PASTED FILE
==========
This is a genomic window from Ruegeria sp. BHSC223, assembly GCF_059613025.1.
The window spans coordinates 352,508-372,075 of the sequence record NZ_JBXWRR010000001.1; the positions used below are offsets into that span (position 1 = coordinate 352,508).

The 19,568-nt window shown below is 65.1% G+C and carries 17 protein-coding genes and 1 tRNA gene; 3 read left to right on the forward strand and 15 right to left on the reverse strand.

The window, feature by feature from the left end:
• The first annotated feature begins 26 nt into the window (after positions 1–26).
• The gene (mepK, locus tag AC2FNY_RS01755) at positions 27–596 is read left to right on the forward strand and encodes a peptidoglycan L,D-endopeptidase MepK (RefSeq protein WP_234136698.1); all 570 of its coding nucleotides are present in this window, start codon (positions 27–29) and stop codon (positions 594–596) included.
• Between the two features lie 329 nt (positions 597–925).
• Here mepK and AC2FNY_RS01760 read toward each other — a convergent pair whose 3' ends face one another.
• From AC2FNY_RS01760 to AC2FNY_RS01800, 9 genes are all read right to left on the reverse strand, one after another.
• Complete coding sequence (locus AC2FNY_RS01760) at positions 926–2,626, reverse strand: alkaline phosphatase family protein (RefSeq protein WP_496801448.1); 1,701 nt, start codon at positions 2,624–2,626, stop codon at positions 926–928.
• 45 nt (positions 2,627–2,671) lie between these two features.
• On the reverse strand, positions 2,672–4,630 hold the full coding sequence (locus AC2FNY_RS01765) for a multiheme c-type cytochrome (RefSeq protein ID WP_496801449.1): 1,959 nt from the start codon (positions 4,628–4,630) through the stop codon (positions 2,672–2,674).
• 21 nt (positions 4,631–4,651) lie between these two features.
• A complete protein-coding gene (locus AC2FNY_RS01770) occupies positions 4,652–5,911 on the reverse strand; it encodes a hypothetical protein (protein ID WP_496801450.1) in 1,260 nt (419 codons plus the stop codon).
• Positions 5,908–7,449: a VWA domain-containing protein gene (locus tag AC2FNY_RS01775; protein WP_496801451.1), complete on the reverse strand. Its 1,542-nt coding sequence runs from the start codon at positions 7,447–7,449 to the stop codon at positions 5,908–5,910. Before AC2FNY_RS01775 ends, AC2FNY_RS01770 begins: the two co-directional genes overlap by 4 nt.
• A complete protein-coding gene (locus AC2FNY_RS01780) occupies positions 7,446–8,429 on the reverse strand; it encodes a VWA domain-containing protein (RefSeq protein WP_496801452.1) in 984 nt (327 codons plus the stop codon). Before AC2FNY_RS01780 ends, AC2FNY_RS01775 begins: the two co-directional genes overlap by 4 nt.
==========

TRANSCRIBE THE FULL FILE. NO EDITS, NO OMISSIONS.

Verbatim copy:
This is a genomic window from Ruegeria sp. BHSC223, assembly GCF_059613025.1.
The window spans coordinates 352,508-372,075 of the sequence record NZ_JBXWRR010000001.1; the positions used below are offsets into that span (position 1 = coordinate 352,508).

The 19,568-nt window shown below is 65.1% G+C and carries 17 protein-coding genes and 1 tRNA gene; 3 read left to right on the forward strand and 15 right to left on the reverse strand.

The window, feature by feature from the left end:
• The first annotated feature begins 26 nt into the window (after positions 1–26).
• The gene (mepK, locus tag AC2FNY_RS01755) at positions 27–596 is read left to right on the forward strand and encodes a peptidoglycan L,D-endopeptidase MepK (RefSeq protein WP_234136698.1); all 570 of its coding nucleotides are present in this window, start codon (positions 27–29) and stop codon (positions 594–596) included.
• Between the two features lie 329 nt (positions 597–925).
• Here mepK and AC2FNY_RS01760 read toward each other — a convergent pair whose 3' ends face one another.
• From AC2FNY_RS01760 to AC2FNY_RS01800, 9 genes are all read right to left on the reverse strand, one after another.
• Complete coding sequence (locus AC2FNY_RS01760) at positions 926–2,626, reverse strand: alkaline phosphatase family protein (RefSeq protein WP_496801448.1); 1,701 nt, start codon at positions 2,624–2,626, stop codon at positions 926–928.
• 45 nt (positions 2,627–2,671) lie between these two features.
• On the reverse strand, positions 2,672–4,630 hold the full coding sequence (locus AC2FNY_RS01765) for a multiheme c-type cytochrome (RefSeq protein ID WP_496801449.1): 1,959 nt from the start codon (positions 4,628–4,630) through the stop codon (positions 2,672–2,674).
• 21 nt (positions 4,631–4,651) lie between these two features.
• A complete protein-coding gene (locus AC2FNY_RS01770) occupies positions 4,652–5,911 on the reverse strand; it encodes a hypothetical protein (protein ID WP_496801450.1) in 1,260 nt (419 codons plus the stop codon).
• Positions 5,908–7,449: a VWA domain-containing protein gene (locus tag AC2FNY_RS01775; protein WP_496801451.1), complete on the reverse strand. Its 1,542-nt coding sequence runs from the start codon at positions 7,447–7,449 to the stop codon at positions 5,908–5,910. Before AC2FNY_RS01775 ends, AC2FNY_RS01770 begins: the two co-directional genes overlap by 4 nt.
• A complete protein-coding gene (locus AC2FNY_RS01780) occupies positions 7,446–8,429 on the reverse strand; it encodes a VWA domain-containing protein (RefSeq protein WP_496801452.1) in 984 nt (327 codons plus the stop codon). Before AC2FNY_RS01780 ends, AC2FNY_RS01775 begins: the two co-directional genes overlap by 4 nt.